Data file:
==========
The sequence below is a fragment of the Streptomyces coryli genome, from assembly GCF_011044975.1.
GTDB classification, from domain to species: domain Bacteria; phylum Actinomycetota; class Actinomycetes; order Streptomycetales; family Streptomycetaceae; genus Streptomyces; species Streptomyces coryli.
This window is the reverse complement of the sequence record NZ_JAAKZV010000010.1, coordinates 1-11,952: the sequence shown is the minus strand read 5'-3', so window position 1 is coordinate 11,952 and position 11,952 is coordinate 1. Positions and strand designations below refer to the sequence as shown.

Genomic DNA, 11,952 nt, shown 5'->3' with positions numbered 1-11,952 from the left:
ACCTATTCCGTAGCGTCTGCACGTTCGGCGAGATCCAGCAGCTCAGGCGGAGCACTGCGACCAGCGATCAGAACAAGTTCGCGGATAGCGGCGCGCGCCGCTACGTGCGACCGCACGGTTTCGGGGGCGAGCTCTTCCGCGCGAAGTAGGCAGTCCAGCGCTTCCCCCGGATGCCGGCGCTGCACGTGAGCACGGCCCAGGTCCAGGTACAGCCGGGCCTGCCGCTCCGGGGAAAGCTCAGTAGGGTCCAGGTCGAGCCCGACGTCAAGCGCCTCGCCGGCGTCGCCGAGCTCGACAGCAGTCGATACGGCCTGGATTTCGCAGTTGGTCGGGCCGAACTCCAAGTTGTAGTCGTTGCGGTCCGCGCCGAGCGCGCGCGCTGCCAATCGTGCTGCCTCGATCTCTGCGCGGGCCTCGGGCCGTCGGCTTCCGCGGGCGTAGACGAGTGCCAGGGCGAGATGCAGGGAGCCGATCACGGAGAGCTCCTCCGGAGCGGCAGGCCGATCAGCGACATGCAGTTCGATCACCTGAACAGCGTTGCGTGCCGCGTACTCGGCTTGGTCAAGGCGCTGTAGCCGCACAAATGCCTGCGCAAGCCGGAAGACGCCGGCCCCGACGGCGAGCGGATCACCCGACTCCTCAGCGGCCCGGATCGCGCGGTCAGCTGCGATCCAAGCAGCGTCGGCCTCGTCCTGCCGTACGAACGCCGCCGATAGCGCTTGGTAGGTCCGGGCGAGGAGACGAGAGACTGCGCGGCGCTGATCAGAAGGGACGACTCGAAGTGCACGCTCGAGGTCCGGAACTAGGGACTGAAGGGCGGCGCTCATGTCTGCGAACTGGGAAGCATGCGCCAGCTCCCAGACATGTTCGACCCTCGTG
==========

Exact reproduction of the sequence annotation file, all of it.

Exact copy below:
The sequence below is a fragment of the Streptomyces coryli genome, from assembly GCF_011044975.1.
GTDB classification, from domain to species: domain Bacteria; phylum Actinomycetota; class Actinomycetes; order Streptomycetales; family Streptomycetaceae; genus Streptomyces; species Streptomyces coryli.
This window is the reverse complement of the sequence record NZ_JAAKZV010000010.1, coordinates 1-11,952: the sequence shown is the minus strand read 5'-3', so window position 1 is coordinate 11,952 and position 11,952 is coordinate 1. Positions and strand designations below refer to the sequence as shown.

Genomic DNA, 11,952 nt, shown 5'->3' with positions numbered 1-11,952 from the left:
ACCTATTCCGTAGCGTCTGCACGTTCGGCGAGATCCAGCAGCTCAGGCGGAGCACTGCGACCAGCGATCAGAACAAGTTCGCGGATAGCGGCGCGCGCCGCTACGTGCGACCGCACGGTTTCGGGGGCGAGCTCTTCCGCGCGAAGTAGGCAGTCCAGCGCTTCCCCCGGATGCCGGCGCTGCACGTGAGCACGGCCCAGGTCCAGGTACAGCCGGGCCTGCCGCTCCGGGGAAAGCTCAGTAGGGTCCAGGTCGAGCCCGACGTCAAGCGCCTCGCCGGCGTCGCCGAGCTCGACAGCAGTCGATACGGCCTGGATTTCGCAGTTGGTCGGGCCGAACTCCAAGTTGTAGTCGTTGCGGTCCGCGCCGAGCGCGCGCGCTGCCAATCGTGCTGCCTCGATCTCTGCGCGGGCCTCGGGCCGTCGGCTTCCGCGGGCGTAGACGAGTGCCAGGGCGAGATGCAGGGAGCCGATCACGGAGAGCTCCTCCGGAGCGGCAGGCCGATCAGCGACATGCAGTTCGATCACCTGAACAGCGTTGCGTGCCGCGTACTCGGCTTGGTCAAGGCGCTGTAGCCGCACAAATGCCTGCGCAAGCCGGAAGACGCCGGCCCCGACGGCGAGCGGATCACCCGACTCCTCAGCGGCCCGGATCGCGCGGTCAGCTGCGATCCAAGCAGCGTCGGCCTCGTCCTGCCGTACGAACGCCGCCGATAGCGCTTGGTAGGTCCGGGCGAGGAGACGAGAGACTGCGCGGCGCTGATCAGAAGGGACGACTCGAAGTGCACGCTCGAGGTCCGGAACTAGGGACTGAAGGGCGGCGCTCATGTCTGCGAACTGGGAAGCATGCGCCAGCTCCCAGACATGTTCGACCCTCGTG